UML Best Practice: There are no Activities on an Activity Diagram


Don’t use Activities on an Activity Diagram


Model useful and UML compliant Activity Diagrams


UML Activity Diagrams are often used to depict a certain flow of events. One of the reasons Activity Diagrams are so popular is because they are very similar to flow charts, something all of us know from long before UML even existed.

So lots of people start out enthusiastically to draw Activity Diagrams.

Lets say that we are modelling the checkout at a cash register of a store.

We start out with an InitialNode called Start and then we draw a ControlFlow to the Activity Scan Items. We then continue with the Activity Process Payment and end up in the FinalNode Finished.


So far so good, but now we want to deal with customers who need an invoice. In order to be able to print an invoice we need to ask the customer for its details such as name, address, VAT-number etc… After getting the company details we can process the Payment, and when the payment is finished we print the invoice.

When using Activities there are two possible solutions to model this workflow.


The first solution is to split up the flow into a Company flow and an Individual flow, but as you can see this would force us to duplicate the Process Payment activity; which is not acceptable of course. Duplicate elements very quickly turn your model into a maintenance nightmare.

Another solution would be to come back to the single Process Payment activity after registering the Company details.


But then we would need to split up the flow again after the Process Payment. This time we are not duplicating an activity but a decision, which is almost as bad. Another drawback is that this makes our activity diagram less readable because we can’t easily distinguish the two flows.

No the only real solution is to use Actions on the diagram instead of Activities.


Now all Activities have been replaced by Actions, and the Process Payment actions now both invoke the same Process Payment Activity.

To conclude:

  • Activity: used to contain an Activity Diagram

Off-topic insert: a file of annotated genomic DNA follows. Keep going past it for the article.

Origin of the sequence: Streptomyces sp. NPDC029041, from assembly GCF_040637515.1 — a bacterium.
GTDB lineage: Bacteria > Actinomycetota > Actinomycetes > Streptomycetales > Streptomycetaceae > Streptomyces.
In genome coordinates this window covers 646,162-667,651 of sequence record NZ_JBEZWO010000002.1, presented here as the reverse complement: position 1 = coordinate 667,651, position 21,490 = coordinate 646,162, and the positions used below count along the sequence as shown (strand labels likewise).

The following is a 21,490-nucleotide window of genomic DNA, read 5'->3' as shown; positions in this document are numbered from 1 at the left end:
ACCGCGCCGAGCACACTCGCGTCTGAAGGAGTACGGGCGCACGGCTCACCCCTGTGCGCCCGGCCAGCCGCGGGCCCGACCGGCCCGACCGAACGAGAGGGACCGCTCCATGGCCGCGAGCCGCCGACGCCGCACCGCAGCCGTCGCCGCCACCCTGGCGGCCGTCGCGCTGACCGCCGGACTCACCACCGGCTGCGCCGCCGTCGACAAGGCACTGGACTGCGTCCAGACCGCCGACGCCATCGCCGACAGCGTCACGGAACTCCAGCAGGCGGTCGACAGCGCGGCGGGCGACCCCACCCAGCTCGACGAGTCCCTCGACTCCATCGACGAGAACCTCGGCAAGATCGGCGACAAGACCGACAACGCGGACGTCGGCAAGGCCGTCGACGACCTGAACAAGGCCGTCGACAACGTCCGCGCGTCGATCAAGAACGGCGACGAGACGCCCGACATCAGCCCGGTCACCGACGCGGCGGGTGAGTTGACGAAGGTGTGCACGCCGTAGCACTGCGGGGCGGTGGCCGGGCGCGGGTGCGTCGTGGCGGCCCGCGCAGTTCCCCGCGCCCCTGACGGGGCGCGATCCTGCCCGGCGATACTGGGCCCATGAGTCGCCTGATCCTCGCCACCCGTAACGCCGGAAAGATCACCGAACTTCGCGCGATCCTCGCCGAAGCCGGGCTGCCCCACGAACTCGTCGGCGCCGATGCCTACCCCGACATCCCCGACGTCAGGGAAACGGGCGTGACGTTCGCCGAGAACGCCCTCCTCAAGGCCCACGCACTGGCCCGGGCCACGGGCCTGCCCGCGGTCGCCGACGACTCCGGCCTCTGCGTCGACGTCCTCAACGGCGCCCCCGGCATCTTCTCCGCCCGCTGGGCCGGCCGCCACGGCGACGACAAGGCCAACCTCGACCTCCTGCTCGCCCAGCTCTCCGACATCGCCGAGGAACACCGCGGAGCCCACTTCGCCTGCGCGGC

• Action: used put on Activity Diagrams

More UML best practices

20 replies
  1. putchavn
    putchavn says:


    Do events “occur” or “flow”?

    What is it that flows along the arrow lines? Why is it that they are usually NOT labeled?

    If you do not use swim lanes, don’t you need to show who performs the process named in the soft-rectangle?

    For what processes are Activity Diagrams better suited say with ref to Communication Diagrams or Sequence Diagrams? When are they NOT necessary?


    • Ian Thomson
      Ian Thomson says:

      Hi there.

      Just for information. In UML 2.0 the specification talks about ‘Tokens flowing between Nodes along Edges’. A Token can be a ‘Control Token’ or an ‘Object Token’. I found this a bit strange at first but it actually works very well. So the ‘Edge’ is the arrowed line.

      Hope this is of interest/help.

      • geertbellekens
        geertbellekens says:

        Thank you Ian.
        Indeed. The ControlFlows I’ve drawn on the diagrams are actually a subtype of the abstract ActivityEdge. They are specific in that way that they can only be used by Control Tokens and not by Object Tokens.

  2. Jarek Żeliński
    Jarek Żeliński says:

    IMHO sequence diagram is more better for documenting and testing application logic: “flow” of internal software actions. After number of attempts for using activity diagram to documenting domain classes behavior (components) I dropped of activity diagram (for business flows I use BPMN).

  3. Tomasz Miodek
    Tomasz Miodek says:

    I’m glad to se that a conclusion I reached during recent exam preparation has confirmation in others suggestions.
    In the past I was using activities extensively on activity diagrams, encountering from time to time the problem you describe here. However, recently I realised that there should be only one activity on activity diagram – the one we are modelling (!). All other elements are action that invoke activities. The problem is that many books suggest (incorrectly) that activity is something complex while action is something simple.
    One of problems I see here is that EA actually strongly (probably unconciously) encourages using activities rather than actions. To put activity on a diagram one only need to single click on activity icon an click once on diagram and – there you go. In the meantime when creating action one need to answer first some additional questions (one or two depending on earlier answers). Moreover there is a composite activity (also mentioned in UML spec.) that in my opinion doesn’t make sense and that even further suggests that using activities instead of actions is OK. If you use actions on activity diagram, you’ll NEVER use complex activity (!).